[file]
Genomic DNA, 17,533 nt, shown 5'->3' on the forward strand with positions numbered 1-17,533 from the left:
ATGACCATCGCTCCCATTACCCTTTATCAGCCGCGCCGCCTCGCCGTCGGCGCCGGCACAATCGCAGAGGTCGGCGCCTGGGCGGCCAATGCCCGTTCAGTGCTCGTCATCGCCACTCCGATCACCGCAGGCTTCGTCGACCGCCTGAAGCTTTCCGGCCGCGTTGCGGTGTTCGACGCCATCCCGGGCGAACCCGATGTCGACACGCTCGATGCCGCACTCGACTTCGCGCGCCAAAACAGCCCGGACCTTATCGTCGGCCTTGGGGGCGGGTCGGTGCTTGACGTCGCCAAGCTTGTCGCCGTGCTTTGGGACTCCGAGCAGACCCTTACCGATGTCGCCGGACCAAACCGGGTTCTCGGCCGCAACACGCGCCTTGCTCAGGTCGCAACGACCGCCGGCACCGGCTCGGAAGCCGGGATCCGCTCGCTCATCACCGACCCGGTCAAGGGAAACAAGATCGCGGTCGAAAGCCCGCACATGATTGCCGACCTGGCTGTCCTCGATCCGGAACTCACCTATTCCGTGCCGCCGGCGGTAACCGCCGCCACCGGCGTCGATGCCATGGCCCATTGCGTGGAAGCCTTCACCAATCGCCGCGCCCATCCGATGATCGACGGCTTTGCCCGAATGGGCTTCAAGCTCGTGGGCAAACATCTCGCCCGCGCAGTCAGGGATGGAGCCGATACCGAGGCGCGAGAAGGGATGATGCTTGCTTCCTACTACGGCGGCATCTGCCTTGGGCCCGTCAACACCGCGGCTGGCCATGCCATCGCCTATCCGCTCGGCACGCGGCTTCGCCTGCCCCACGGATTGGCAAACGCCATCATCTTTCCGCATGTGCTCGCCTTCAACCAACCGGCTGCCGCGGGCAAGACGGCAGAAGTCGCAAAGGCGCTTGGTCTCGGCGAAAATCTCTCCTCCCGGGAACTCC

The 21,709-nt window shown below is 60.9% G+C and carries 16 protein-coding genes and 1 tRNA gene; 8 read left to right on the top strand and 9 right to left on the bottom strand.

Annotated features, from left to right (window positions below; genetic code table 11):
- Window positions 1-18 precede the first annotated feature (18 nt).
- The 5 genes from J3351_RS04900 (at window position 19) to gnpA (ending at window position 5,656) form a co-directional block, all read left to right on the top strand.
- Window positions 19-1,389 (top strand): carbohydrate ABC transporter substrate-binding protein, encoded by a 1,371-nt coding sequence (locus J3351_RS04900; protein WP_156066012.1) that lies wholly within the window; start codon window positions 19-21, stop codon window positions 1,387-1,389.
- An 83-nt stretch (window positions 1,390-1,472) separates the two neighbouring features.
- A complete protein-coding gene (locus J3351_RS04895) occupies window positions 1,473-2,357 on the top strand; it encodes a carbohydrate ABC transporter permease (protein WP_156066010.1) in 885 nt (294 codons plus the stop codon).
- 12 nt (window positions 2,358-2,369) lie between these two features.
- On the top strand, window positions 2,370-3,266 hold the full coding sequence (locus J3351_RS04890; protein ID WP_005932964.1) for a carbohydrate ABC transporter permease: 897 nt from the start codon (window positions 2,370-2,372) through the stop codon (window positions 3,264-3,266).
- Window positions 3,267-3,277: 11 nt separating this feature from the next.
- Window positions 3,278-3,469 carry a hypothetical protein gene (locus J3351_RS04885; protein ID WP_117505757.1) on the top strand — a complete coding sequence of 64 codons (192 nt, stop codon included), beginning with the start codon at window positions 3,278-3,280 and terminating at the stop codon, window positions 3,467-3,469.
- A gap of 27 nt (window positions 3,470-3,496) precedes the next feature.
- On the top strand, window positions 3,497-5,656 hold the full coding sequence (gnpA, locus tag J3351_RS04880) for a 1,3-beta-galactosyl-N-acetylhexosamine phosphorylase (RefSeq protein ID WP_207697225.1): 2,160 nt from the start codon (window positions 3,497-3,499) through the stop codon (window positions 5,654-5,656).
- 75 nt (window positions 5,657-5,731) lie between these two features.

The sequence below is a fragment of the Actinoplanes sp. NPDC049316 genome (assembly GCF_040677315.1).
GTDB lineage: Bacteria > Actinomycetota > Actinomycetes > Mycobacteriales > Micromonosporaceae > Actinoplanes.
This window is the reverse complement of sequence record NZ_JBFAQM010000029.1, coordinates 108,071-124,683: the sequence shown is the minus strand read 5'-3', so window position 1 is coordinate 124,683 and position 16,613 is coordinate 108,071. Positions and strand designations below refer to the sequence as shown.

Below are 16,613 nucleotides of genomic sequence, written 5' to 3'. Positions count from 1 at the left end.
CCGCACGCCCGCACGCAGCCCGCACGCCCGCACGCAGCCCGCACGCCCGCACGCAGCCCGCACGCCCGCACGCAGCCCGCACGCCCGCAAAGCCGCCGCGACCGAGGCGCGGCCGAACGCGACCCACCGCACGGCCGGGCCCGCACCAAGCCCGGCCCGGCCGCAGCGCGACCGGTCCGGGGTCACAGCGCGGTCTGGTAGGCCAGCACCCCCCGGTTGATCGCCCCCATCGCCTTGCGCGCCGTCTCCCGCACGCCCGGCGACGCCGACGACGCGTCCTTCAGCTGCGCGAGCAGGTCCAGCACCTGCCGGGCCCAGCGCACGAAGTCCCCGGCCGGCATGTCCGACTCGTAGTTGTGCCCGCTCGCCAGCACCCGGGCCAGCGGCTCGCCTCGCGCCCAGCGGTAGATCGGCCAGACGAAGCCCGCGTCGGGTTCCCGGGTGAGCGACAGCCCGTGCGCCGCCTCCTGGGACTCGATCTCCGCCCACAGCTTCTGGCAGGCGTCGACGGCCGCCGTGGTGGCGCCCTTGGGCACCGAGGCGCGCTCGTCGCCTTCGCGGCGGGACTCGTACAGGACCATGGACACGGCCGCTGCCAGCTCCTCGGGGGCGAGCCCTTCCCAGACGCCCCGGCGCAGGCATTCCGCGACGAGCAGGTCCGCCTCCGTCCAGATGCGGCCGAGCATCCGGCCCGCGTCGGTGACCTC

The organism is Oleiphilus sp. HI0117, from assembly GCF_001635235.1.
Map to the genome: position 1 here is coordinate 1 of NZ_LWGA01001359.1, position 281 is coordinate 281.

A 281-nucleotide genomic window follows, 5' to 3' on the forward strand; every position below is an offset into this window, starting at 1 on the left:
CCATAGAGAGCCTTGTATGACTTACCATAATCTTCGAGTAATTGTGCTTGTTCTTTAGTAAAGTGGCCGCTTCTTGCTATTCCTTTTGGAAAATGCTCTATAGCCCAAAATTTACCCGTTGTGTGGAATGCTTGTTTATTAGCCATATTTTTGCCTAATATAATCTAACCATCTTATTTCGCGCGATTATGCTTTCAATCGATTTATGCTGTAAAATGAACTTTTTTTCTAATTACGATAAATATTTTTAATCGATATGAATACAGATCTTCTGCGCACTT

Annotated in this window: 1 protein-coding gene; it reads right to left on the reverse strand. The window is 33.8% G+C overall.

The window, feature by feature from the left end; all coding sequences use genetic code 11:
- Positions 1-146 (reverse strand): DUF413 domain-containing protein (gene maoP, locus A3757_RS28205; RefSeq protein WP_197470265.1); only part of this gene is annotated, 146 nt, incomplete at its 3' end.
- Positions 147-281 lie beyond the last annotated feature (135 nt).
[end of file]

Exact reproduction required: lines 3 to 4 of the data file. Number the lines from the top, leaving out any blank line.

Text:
The 21,709-nt window shown below is 60.9% G+C and carries 16 protein-coding genes and 1 tRNA gene; 8 read left to right on the top strand and 9 right to left on the bottom strand.

Annotated features, from left to right (window positions below; genetic code table 11):